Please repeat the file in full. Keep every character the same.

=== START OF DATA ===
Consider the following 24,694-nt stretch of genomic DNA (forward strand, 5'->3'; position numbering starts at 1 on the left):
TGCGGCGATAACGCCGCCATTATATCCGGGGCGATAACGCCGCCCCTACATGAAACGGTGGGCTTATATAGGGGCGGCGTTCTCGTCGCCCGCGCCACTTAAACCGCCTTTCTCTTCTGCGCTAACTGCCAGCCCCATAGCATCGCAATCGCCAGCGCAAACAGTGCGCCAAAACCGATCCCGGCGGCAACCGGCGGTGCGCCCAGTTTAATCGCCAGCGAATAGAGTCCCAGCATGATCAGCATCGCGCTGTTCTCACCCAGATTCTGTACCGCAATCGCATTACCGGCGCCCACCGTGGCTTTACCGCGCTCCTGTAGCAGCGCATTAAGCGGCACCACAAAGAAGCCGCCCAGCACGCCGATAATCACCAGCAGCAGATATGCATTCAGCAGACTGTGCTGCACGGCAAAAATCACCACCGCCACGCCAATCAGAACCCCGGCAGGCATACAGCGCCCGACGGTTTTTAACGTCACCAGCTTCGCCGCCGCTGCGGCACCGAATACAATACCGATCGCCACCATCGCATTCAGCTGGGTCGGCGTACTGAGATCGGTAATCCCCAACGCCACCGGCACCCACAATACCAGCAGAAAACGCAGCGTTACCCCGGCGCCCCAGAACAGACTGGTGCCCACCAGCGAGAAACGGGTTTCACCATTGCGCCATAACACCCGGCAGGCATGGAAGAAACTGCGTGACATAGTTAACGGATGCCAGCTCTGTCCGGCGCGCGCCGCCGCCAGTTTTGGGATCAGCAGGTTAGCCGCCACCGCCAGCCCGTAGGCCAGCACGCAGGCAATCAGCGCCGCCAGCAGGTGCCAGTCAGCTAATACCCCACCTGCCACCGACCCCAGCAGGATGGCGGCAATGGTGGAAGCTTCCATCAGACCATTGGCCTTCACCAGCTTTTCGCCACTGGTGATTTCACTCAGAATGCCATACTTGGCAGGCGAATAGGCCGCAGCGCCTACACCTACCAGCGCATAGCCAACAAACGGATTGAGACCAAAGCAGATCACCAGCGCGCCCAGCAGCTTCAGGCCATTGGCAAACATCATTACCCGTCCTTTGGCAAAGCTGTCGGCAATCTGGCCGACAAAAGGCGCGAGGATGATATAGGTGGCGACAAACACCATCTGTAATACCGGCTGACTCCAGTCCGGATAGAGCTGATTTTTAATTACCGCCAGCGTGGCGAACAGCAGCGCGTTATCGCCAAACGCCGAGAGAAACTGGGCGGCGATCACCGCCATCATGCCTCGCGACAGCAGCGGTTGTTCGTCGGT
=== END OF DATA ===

Consider the following 24,694-nt stretch of genomic DNA (forward strand, 5'->3'; position numbering starts at 1 on the left):
TGCGGCGATAACGCCGCCATTATATCCGGGGCGATAACGCCGCCCCTACATGAAACGGTGGGCTTATATAGGGGCGGCGTTCTCGTCGCCCGCGCCACTTAAACCGCCTTTCTCTTCTGCGCTAACTGCCAGCCCCATAGCATCGCAATCGCCAGCGCAAACAGTGCGCCAAAACCGATCCCGGCGGCAACCGGCGGTGCGCCCAGTTTAATCGCCAGCGAATAGAGTCCCAGCATGATCAGCATCGCGCTGTTCTCACCCAGATTCTGTACCGCAATCGCATTACCGGCGCCCACCGTGGCTTTACCGCGCTCCTGTAGCAGCGCATTAAGCGGCACCACAAAGAAGCCGCCCAGCACGCCGATAATCACCAGCAGCAGATATGCATTCAGCAGACTGTGCTGCACGGCAAAAATCACCACCGCCACGCCAATCAGAACCCCGGCAGGCATACAGCGCCCGACGGTTTTTAACGTCACCAGCTTCGCCGCCGCTGCGGCACCGAATACAATACCGATCGCCACCATCGCATTCAGCTGGGTCGGCGTACTGAGATCGGTAATCCCCAACGCCACCGGCACCCACAATACCAGCAGAAAACGCAGCGTTACCCCGGCGCCCCAGAACAGACTGGTGCCCACCAGCGAGAAACGGGTTTCACCATTGCGCCATAACACCCGGCAGGCATGGAAGAAACTGCGTGACATAGTTAACGGATGCCAGCTCTGTCCGGCGCGCGCCGCCGCCAGTTTTGGGATCAGCAGGTTAGCCGCCACCGCCAGCCCGTAGGCCAGCACGCAGGCAATCAGCGCCGCCAGCAGGTGCCAGTCAGCTAATACCCCACCTGCCACCGACCCCAGCAGGATGGCGGCAATGGTGGAAGCTTCCATCAGACCATTGGCCTTCACCAGCTTTTCGCCACTGGTGATTTCACTCAGAATGCCATACTTGGCAGGCGAATAGGCCGCAGCGCCTACACCTACCAGCGCATAGCCAACAAACGGATTGAGACCAAAGCAGATCACCAGCGCGCCCAGCAGCTTCAGGCCATTGGCAAACATCATTACCCGTCCTTTGGCAAAGCTGTCGGCAATCTGGCCGACAAAAGGCGCGAGGATGATATAGGTGGCGACAAACACCATCTGTAATACCGGCTGACTCCAGTCCGGATAGAGCTGATTTTTAATTACCGCCAGCGTGGCGAACAGCAGCGCGTTATCGCCAAACGCCGAGAGAAACTGGGCGGCGATCACCGCCATCATGCCTCGCGACAGCAGCGGTTGTTCGTCGGT